The prize marked a turning point from domestic-scale sculpture to the wider address of public art. By the 1960s, she said, “I had left all my lovely wiry things ... from all [that] luminosity and light and space, I began doing these great big heavy sculptures.” Her first public art commission was for the Western Assurance building in Pitt Street, by its architect Peter Johnson in 1959.

Hinder was born in New York in 1906 and, encouraged by her parents, was interested in art from childhood. As an adult, she claimed that “the beginning of it all” was seeing Brancusi’s Bird in Space (1932) in the Boston Museum of Fine Arts when she was an art student. It echoed the ideas she was already developing about abstraction and her interest in Cezanne and Gauguin and the post-revolutionary Russian Constructivists. Her pencil landscape sketches are entirely different to Cezanne’s formulations – vertical instead of horizontal, triangular instead of square – yet clearly show his influence.

From liberal arts at Boston College, Hinder enrolled in the influential artist Emil Bisttram’s lectures, where she absorbed transcendentalism soaked in the “vitalism” of French philosopher Henri Bergson. Bisttram linked ancient Greek concepts of proportion, such as the Golden Mean, and the “natural forces of change inherent in all organic forms”, as AGNSW curator Denise Mimmochi puts it in her catalogue essay.

Hinder met her husband – the Australian artist Frank Hinder, who had gone to America to study art and commercial design – while still a student. They married in 1930, had a child in 1931, and decided to move as a family to Sydney soon after. She was dismayed by the lack of a serious avant-garde in Australia but soon made friends with Grace Crowley, Eleonore Lange, Ralph Balson and other local artists interested in abstraction. Crowley said that the arrival of the Hinders brought “a special stimulus to the nucleus of interest in abstract art”. Margel Hinder soon found her place.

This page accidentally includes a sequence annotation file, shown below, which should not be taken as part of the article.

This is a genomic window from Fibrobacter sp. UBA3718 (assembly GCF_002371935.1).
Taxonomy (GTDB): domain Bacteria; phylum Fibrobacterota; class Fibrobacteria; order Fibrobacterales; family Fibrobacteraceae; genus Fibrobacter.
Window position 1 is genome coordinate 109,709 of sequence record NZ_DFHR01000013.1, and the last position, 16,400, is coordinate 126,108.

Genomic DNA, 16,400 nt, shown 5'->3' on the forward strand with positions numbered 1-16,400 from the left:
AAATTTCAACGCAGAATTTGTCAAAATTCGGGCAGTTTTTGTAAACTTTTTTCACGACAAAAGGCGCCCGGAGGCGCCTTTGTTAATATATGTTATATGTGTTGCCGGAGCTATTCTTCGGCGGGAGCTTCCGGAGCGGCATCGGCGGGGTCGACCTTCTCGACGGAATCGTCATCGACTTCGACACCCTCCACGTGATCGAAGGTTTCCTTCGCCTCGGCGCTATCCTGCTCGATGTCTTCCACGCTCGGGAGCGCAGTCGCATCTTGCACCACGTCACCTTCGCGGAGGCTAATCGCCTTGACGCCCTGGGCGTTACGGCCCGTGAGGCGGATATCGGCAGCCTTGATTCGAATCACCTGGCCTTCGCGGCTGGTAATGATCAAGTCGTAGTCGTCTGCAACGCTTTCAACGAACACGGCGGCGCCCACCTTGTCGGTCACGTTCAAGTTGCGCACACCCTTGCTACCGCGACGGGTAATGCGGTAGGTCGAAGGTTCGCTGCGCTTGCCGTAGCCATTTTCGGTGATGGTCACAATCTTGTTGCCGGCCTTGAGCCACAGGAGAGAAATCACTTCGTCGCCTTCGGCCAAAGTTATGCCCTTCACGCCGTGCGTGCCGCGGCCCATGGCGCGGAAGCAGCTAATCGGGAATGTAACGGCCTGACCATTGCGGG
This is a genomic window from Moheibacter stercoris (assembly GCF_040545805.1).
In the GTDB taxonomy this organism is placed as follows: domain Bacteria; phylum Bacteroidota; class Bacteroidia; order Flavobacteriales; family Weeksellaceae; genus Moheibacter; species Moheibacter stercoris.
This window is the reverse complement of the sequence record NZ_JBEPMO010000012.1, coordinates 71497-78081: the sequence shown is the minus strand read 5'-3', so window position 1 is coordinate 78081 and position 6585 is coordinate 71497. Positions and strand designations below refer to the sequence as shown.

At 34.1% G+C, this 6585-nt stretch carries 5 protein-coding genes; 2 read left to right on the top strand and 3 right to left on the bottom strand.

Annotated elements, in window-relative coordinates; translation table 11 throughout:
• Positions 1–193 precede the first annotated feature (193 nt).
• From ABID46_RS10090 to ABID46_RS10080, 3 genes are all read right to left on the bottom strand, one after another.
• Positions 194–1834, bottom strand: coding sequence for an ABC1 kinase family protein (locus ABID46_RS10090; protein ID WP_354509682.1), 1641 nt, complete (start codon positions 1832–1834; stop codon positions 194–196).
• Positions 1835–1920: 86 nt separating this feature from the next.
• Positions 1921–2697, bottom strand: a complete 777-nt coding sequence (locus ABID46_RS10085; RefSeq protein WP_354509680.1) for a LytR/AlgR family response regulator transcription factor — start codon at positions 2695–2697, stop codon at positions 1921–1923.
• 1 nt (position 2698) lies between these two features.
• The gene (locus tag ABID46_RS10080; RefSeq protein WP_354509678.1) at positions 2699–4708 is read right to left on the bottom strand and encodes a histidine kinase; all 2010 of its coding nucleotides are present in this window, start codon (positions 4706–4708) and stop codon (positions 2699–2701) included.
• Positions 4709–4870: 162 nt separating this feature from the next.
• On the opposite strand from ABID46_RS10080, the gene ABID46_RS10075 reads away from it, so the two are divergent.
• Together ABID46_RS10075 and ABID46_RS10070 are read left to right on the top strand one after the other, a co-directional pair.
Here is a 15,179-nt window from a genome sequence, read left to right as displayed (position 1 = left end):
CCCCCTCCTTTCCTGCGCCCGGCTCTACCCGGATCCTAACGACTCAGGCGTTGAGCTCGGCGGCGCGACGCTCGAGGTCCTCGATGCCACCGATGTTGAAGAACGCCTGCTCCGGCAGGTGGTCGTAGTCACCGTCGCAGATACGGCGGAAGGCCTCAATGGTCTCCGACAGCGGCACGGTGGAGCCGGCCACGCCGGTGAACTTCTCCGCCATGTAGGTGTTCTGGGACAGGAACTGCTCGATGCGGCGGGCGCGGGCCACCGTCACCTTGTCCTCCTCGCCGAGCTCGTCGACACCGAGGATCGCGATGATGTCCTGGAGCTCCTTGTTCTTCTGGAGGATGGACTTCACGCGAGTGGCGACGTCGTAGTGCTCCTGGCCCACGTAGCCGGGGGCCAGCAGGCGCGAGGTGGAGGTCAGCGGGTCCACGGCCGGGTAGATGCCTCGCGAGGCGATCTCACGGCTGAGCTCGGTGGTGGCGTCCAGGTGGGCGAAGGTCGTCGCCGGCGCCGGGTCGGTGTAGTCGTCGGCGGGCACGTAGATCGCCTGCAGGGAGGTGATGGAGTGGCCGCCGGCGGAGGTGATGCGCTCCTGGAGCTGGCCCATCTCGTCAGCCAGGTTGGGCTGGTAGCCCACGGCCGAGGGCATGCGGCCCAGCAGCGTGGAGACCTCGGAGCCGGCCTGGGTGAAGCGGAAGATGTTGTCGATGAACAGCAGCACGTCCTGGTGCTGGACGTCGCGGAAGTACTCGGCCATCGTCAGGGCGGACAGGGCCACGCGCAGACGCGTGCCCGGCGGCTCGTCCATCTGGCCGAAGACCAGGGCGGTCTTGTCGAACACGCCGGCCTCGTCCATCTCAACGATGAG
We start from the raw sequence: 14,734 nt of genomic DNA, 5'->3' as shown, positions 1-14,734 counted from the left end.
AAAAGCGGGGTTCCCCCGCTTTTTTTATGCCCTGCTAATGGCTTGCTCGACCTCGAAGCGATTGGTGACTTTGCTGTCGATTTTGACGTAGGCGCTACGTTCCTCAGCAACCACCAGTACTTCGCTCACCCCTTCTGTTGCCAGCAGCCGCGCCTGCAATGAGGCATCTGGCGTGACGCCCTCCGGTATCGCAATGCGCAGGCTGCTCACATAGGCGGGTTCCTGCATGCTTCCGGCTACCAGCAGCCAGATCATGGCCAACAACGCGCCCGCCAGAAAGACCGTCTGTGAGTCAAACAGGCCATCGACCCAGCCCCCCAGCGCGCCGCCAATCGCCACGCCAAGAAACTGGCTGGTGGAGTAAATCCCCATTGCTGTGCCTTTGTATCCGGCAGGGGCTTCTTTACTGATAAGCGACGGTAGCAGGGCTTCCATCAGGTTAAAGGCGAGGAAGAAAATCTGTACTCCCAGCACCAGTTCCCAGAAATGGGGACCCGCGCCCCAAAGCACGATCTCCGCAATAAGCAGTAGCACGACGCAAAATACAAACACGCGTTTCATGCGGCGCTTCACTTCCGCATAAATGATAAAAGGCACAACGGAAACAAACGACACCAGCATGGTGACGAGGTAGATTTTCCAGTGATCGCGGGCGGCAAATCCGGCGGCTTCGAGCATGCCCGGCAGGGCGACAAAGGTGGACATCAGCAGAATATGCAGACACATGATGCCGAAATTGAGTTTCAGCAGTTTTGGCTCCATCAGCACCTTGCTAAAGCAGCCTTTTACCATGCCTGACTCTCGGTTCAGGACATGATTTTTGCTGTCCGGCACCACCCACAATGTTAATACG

One of the sadnesses of women’s place in art history shows up in Hinder’s case. It’s not simply that her name was soon lost to the public – which wasn’t helped by the relative lack of interest in sculpture compared with painting – but that some of her most beguiling works have fallen into ruin. In the final room of the exhibition are two wall-sized videos, reconstructions of beautiful fountains she made. One was the Civic Park fountain in Newcastle. Its circles within circles – the outer, a fat concave copper frame holding Hinder’s trademark slim rods forming a turning ball that houses the running water – is soothing to the eye and the ear. The turning of the maquette of it nearby, sans water, is equally elegant.

Joint retrospectives of both the Hinders’ work have been shown in the past, including one at the AGNSW in 1983. This is the first singling out of Margel Hinder’s works to rehabilitate her in the Australian pantheon. As well as her works, it contains display cases full of newspaper clippings and old photographs and other paraphernalia bringing her life and times back from the historical vaults.

While I was there, a visitor remarked that Hinder’s mobiles reminded her of Alexander Calder’s, but that she preferred these. Comparison is invidious, but there is a pedigree of moving sculpture in the 20th century: Calder, Duchamp. Giacometti, Tinguely, Munari, Le Parc. Hinder’s output was relatively small and local, but she can hold her head up among them. 

 

Margel Hinder: Modern in Motion is at the Art Gallery of New South Wales until May 2.

This article was first published in the print edition of The Saturday Paper on Feb 20, 2021 as "Abstract pleasures".

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Miriam Cosic is a Sydney-based journalist, critic and author.